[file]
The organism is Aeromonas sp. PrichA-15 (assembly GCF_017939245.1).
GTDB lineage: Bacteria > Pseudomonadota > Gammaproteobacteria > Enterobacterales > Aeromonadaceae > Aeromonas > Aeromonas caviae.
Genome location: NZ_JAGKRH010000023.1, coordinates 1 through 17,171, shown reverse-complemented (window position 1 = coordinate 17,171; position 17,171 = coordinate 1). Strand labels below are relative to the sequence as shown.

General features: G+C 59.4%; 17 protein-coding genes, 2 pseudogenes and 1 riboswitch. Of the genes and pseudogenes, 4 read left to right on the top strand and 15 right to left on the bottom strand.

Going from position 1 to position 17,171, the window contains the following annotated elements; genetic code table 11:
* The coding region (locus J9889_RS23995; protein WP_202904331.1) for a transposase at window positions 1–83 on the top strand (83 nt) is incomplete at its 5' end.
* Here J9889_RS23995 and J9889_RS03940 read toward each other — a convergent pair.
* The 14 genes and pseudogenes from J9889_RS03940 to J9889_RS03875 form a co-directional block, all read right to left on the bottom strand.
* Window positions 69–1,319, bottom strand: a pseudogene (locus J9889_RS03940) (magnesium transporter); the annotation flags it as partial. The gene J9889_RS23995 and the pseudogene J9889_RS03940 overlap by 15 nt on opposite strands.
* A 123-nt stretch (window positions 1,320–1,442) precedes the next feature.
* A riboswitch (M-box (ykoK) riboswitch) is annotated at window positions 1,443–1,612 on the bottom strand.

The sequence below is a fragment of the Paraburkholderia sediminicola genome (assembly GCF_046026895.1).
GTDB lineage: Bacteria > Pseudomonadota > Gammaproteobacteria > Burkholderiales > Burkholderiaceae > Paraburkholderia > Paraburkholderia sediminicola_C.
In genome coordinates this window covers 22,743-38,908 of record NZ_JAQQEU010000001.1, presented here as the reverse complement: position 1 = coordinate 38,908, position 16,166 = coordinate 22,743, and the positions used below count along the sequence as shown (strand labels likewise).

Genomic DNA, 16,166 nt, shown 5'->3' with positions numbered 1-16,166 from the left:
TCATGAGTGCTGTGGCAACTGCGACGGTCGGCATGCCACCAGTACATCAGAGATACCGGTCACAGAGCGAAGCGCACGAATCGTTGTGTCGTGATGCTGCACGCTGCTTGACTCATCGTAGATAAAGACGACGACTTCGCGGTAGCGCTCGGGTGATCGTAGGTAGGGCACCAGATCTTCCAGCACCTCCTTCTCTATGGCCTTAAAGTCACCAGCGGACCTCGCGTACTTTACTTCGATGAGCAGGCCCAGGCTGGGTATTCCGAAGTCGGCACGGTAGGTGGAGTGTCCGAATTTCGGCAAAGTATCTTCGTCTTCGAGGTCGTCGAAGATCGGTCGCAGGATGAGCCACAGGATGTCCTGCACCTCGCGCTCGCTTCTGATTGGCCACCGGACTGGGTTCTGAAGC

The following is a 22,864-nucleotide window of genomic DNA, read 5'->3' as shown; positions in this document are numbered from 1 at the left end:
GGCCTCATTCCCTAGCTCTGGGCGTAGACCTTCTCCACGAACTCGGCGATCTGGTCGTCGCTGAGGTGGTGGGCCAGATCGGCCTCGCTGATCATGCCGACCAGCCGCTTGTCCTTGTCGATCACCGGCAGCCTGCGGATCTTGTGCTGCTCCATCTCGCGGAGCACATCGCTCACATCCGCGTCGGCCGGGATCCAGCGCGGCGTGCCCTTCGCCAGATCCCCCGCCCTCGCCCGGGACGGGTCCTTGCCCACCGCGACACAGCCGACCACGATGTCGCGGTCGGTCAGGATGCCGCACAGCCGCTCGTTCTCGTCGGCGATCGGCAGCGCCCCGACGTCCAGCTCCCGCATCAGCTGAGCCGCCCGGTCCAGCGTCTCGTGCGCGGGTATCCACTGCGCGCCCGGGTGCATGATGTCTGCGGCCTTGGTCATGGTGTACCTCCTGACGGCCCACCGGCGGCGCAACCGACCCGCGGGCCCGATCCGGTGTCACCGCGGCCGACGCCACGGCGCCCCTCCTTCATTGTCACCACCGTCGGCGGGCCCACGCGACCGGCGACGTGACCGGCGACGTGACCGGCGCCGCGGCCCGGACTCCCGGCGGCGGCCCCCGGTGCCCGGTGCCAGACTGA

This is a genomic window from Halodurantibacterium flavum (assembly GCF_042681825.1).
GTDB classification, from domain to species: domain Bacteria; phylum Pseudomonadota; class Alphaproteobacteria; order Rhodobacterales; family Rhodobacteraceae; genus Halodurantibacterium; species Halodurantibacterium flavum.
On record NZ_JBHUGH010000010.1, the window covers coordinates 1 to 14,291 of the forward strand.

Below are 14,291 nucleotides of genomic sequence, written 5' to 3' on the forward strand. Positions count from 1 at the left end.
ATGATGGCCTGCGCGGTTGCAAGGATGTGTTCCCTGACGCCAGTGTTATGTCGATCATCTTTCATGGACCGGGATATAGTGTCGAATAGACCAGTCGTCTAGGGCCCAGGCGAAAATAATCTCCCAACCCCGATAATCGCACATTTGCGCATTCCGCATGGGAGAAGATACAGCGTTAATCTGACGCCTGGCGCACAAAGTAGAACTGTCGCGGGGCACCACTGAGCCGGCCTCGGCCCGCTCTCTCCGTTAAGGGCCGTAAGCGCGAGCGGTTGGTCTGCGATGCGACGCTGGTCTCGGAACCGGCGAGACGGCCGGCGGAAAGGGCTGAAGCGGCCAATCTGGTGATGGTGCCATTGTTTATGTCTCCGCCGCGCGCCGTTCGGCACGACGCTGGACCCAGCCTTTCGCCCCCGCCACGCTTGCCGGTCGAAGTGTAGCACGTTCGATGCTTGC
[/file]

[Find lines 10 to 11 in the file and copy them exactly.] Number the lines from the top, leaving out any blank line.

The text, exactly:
* A 123-nt stretch (window positions 1,320–1,442) precedes the next feature.
* A riboswitch (M-box (ykoK) riboswitch) is annotated at window positions 1,443–1,612 on the bottom strand.